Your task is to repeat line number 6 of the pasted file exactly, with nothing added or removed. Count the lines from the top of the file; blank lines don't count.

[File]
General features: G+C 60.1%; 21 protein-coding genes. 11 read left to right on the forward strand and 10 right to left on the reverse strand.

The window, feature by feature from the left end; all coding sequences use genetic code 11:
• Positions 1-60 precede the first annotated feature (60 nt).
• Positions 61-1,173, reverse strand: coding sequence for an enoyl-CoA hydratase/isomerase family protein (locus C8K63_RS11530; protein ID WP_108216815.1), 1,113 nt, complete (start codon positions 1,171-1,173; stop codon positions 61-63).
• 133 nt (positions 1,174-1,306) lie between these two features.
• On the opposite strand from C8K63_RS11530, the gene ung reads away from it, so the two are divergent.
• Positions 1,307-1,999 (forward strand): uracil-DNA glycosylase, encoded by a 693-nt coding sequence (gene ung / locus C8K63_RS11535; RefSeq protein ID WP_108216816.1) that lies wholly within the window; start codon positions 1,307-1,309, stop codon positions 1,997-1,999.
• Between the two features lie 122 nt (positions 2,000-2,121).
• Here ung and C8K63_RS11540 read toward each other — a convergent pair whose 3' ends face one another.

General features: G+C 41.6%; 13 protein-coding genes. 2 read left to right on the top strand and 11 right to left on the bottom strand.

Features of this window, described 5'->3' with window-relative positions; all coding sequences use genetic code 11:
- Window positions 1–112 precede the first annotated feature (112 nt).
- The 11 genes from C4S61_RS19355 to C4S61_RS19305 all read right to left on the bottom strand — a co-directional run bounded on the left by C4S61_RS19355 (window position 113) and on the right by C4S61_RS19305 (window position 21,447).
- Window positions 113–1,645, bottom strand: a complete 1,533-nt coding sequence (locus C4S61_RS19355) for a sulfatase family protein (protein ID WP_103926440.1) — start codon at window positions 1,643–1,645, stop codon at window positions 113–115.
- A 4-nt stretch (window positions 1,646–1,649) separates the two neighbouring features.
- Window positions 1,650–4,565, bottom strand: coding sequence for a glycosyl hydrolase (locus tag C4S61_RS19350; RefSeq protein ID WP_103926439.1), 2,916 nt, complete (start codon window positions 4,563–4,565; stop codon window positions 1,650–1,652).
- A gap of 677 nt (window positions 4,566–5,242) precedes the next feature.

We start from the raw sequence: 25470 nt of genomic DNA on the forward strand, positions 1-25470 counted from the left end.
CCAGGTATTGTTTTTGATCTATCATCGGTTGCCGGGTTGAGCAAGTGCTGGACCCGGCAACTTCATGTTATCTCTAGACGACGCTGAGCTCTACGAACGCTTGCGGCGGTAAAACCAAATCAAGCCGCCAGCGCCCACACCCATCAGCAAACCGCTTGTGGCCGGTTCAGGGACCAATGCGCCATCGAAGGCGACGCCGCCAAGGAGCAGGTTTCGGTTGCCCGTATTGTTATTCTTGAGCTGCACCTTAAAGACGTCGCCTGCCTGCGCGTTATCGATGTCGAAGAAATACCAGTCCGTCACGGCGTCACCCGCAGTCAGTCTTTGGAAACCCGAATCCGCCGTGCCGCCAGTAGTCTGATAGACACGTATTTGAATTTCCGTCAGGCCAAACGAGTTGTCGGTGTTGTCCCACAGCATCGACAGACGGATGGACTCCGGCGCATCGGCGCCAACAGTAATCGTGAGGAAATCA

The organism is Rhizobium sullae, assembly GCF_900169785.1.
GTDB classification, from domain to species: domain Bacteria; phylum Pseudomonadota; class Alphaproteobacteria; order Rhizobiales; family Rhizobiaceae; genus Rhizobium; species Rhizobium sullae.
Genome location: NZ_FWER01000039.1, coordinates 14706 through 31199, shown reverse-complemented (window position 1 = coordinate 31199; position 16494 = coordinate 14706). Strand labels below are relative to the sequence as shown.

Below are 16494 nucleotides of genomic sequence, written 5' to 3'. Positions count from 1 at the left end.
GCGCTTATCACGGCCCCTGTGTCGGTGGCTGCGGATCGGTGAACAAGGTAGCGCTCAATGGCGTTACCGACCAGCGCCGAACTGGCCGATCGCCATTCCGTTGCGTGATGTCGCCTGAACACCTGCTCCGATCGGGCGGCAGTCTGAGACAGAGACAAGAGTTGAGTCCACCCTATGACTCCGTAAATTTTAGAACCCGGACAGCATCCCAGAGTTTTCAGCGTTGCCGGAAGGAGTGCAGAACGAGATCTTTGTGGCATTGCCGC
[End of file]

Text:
• On the opposite strand from C8K63_RS11530, the gene ung reads away from it, so the two are divergent.